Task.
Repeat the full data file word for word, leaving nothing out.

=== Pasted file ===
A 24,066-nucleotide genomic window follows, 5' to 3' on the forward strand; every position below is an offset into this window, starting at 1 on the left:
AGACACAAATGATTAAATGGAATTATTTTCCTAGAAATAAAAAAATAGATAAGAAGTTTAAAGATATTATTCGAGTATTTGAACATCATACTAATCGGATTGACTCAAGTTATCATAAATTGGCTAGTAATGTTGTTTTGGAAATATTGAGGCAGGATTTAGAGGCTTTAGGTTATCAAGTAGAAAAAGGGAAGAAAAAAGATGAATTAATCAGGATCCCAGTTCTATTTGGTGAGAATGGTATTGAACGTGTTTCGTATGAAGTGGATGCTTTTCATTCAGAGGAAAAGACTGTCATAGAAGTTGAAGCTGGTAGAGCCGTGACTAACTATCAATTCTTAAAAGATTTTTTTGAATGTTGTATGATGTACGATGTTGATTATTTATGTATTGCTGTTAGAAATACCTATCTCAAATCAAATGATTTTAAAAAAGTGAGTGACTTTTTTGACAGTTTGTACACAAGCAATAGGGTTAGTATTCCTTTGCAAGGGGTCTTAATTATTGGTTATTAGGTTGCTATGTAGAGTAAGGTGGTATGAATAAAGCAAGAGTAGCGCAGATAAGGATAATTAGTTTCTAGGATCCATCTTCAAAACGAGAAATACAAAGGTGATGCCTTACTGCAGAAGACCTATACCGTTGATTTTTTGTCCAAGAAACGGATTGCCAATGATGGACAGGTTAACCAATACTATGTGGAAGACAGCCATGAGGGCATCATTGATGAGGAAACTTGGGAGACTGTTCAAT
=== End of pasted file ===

A 24,066-nucleotide genomic window follows, 5' to 3' on the forward strand; every position below is an offset into this window, starting at 1 on the left:
AGACACAAATGATTAAATGGAATTATTTTCCTAGAAATAAAAAAATAGATAAGAAGTTTAAAGATATTATTCGAGTATTTGAACATCATACTAATCGGATTGACTCAAGTTATCATAAATTGGCTAGTAATGTTGTTTTGGAAATATTGAGGCAGGATTTAGAGGCTTTAGGTTATCAAGTAGAAAAAGGGAAGAAAAAAGATGAATTAATCAGGATCCCAGTTCTATTTGGTGAGAATGGTATTGAACGTGTTTCGTATGAAGTGGATGCTTTTCATTCAGAGGAAAAGACTGTCATAGAAGTTGAAGCTGGTAGAGCCGTGACTAACTATCAATTCTTAAAAGATTTTTTTGAATGTTGTATGATGTACGATGTTGATTATTTATGTATTGCTGTTAGAAATACCTATCTCAAATCAAATGATTTTAAAAAAGTGAGTGACTTTTTTGACAGTTTGTACACAAGCAATAGGGTTAGTATTCCTTTGCAAGGGGTCTTAATTATTGGTTATTAGGTTGCTATGTAGAGTAAGGTGGTATGAATAAAGCAAGAGTAGCGCAGATAAGGATAATTAGTTTCTAGGATCCATCTTCAAAACGAGAAATACAAAGGTGATGCCTTACTGCAGAAGACCTATACCGTTGATTTTTTGTCCAAGAAACGGATTGCCAATGATGGACAGGTTAACCAATACTATGTGGAAGACAGCCATGAGGGCATCATTGATGAGGAAACTTGGGAGACTGTTCAAT